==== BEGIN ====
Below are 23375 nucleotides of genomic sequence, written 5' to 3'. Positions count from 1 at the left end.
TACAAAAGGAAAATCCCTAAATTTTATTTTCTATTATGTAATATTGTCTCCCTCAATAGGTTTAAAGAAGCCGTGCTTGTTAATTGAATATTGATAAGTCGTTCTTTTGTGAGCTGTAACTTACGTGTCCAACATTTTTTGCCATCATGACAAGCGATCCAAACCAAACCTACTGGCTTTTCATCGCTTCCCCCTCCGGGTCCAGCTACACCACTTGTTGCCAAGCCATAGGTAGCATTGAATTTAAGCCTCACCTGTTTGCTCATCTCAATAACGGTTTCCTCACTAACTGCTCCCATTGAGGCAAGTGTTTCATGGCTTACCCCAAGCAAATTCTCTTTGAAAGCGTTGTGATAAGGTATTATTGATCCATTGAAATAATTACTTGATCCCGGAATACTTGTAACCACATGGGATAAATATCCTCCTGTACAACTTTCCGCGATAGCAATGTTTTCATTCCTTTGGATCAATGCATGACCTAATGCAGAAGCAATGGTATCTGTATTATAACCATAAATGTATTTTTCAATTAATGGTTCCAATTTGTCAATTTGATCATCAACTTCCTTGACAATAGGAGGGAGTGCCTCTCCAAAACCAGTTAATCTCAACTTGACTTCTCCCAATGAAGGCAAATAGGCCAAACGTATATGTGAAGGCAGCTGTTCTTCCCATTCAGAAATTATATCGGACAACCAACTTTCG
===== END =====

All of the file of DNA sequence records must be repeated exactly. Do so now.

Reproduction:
Below are 23375 nucleotides of genomic sequence, written 5' to 3'. Positions count from 1 at the left end.
TACAAAAGGAAAATCCCTAAATTTTATTTTCTATTATGTAATATTGTCTCCCTCAATAGGTTTAAAGAAGCCGTGCTTGTTAATTGAATATTGATAAGTCGTTCTTTTGTGAGCTGTAACTTACGTGTCCAACATTTTTTGCCATCATGACAAGCGATCCAAACCAAACCTACTGGCTTTTCATCGCTTCCCCCTCCGGGTCCAGCTACACCACTTGTTGCCAAGCCATAGGTAGCATTGAATTTAAGCCTCACCTGTTTGCTCATCTCAATAACGGTTTCCTCACTAACTGCTCCCATTGAGGCAAGTGTTTCATGGCTTACCCCAAGCAAATTCTCTTTGAAAGCGTTGTGATAAGGTATTATTGATCCATTGAAATAATTACTTGATCCCGGAATACTTGTAACCACATGGGATAAATATCCTCCTGTACAACTTTCCGCGATAGCAATGTTTTCATTCCTTTGGATCAATGCATGACCTAATGCAGAAGCAATGGTATCTGTATTATAACCATAAATGTATTTTTCAATTAATGGTTCCAATTTGTCAATTTGATCATCAACTTCCTTGACAATAGGAGGGAGTGCCTCTCCAAAACCAGTTAATCTCAACTTGACTTCTCCCAATGAAGGCAAATAGGCCAAACGTATATGTGAAGGCAGCTGTTCTTCCCATTCAGAAATTATATCGGACAACCAACTTTCG